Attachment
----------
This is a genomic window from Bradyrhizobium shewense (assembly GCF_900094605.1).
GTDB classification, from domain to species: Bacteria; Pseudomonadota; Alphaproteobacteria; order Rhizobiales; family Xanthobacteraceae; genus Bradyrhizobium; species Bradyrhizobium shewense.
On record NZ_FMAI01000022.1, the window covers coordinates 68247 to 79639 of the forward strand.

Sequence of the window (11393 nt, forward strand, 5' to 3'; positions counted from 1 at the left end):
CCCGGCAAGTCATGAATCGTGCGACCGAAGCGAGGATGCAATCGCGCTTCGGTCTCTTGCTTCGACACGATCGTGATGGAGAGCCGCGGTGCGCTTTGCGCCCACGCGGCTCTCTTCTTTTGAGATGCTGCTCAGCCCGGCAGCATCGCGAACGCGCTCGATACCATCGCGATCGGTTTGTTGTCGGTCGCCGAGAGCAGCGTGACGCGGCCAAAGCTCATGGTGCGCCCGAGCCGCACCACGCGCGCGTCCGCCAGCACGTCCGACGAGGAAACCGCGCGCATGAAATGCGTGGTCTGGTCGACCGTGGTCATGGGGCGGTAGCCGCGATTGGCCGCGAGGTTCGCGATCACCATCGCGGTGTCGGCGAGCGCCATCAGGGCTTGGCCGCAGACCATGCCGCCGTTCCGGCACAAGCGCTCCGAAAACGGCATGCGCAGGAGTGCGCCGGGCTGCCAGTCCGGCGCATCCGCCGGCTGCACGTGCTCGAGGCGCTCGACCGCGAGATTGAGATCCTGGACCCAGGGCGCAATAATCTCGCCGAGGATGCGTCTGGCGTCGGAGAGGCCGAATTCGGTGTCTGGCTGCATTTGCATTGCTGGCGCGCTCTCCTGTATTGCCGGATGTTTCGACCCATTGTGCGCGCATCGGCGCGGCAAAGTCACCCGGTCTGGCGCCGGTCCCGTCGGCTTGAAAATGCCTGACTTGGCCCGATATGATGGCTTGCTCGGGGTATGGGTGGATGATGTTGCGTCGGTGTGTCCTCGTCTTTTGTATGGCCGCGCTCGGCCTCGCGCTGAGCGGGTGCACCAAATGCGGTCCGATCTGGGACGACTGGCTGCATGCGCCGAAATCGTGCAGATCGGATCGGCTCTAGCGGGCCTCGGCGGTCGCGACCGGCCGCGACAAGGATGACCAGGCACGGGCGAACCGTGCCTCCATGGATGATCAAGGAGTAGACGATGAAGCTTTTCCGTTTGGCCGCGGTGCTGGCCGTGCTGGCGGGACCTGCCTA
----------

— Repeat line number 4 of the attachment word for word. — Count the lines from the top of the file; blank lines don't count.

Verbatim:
Sequence of the window (11393 nt, forward strand, 5' to 3'; positions counted from 1 at the left end):